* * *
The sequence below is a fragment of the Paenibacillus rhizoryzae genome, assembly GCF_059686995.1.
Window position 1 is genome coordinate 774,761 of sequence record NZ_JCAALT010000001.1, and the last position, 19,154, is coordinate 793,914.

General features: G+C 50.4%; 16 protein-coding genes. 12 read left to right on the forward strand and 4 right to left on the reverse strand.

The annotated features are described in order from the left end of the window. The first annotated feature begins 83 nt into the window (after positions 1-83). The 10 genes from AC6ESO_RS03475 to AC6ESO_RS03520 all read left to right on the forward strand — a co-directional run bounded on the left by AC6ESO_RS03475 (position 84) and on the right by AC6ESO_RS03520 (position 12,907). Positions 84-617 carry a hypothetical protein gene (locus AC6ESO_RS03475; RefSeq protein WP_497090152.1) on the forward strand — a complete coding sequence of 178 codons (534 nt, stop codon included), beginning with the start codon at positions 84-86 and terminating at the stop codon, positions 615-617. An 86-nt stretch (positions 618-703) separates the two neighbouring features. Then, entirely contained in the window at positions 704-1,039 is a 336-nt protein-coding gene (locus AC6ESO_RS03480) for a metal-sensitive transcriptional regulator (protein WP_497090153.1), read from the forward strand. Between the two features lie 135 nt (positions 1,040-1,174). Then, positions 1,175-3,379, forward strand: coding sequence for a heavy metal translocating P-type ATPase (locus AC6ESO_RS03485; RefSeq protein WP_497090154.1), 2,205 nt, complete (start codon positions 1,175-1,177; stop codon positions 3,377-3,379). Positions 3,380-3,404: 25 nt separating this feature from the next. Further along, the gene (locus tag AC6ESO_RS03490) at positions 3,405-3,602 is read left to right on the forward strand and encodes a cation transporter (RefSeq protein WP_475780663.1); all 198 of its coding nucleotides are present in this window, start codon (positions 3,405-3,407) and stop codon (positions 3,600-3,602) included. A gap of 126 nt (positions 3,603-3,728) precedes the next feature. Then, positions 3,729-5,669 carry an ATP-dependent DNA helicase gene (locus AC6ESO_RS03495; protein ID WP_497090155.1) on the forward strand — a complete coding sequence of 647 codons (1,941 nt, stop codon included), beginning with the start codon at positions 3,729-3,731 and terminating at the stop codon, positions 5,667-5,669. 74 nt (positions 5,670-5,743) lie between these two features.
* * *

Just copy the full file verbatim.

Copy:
The sequence below is a fragment of the Paenibacillus rhizoryzae genome, assembly GCF_059686995.1.
Window position 1 is genome coordinate 774,761 of sequence record NZ_JCAALT010000001.1, and the last position, 19,154, is coordinate 793,914.

General features: G+C 50.4%; 16 protein-coding genes. 12 read left to right on the forward strand and 4 right to left on the reverse strand.

The annotated features are described in order from the left end of the window. The first annotated feature begins 83 nt into the window (after positions 1-83). The 10 genes from AC6ESO_RS03475 to AC6ESO_RS03520 all read left to right on the forward strand — a co-directional run bounded on the left by AC6ESO_RS03475 (position 84) and on the right by AC6ESO_RS03520 (position 12,907). Positions 84-617 carry a hypothetical protein gene (locus AC6ESO_RS03475; RefSeq protein WP_497090152.1) on the forward strand — a complete coding sequence of 178 codons (534 nt, stop codon included), beginning with the start codon at positions 84-86 and terminating at the stop codon, positions 615-617. An 86-nt stretch (positions 618-703) separates the two neighbouring features. Then, entirely contained in the window at positions 704-1,039 is a 336-nt protein-coding gene (locus AC6ESO_RS03480) for a metal-sensitive transcriptional regulator (protein WP_497090153.1), read from the forward strand. Between the two features lie 135 nt (positions 1,040-1,174). Then, positions 1,175-3,379, forward strand: coding sequence for a heavy metal translocating P-type ATPase (locus AC6ESO_RS03485; RefSeq protein WP_497090154.1), 2,205 nt, complete (start codon positions 1,175-1,177; stop codon positions 3,377-3,379). Positions 3,380-3,404: 25 nt separating this feature from the next. Further along, the gene (locus tag AC6ESO_RS03490) at positions 3,405-3,602 is read left to right on the forward strand and encodes a cation transporter (RefSeq protein WP_475780663.1); all 198 of its coding nucleotides are present in this window, start codon (positions 3,405-3,407) and stop codon (positions 3,600-3,602) included. A gap of 126 nt (positions 3,603-3,728) precedes the next feature. Then, positions 3,729-5,669 carry an ATP-dependent DNA helicase gene (locus AC6ESO_RS03495; protein ID WP_497090155.1) on the forward strand — a complete coding sequence of 647 codons (1,941 nt, stop codon included), beginning with the start codon at positions 3,729-3,731 and terminating at the stop codon, positions 5,667-5,669. 74 nt (positions 5,670-5,743) lie between these two features.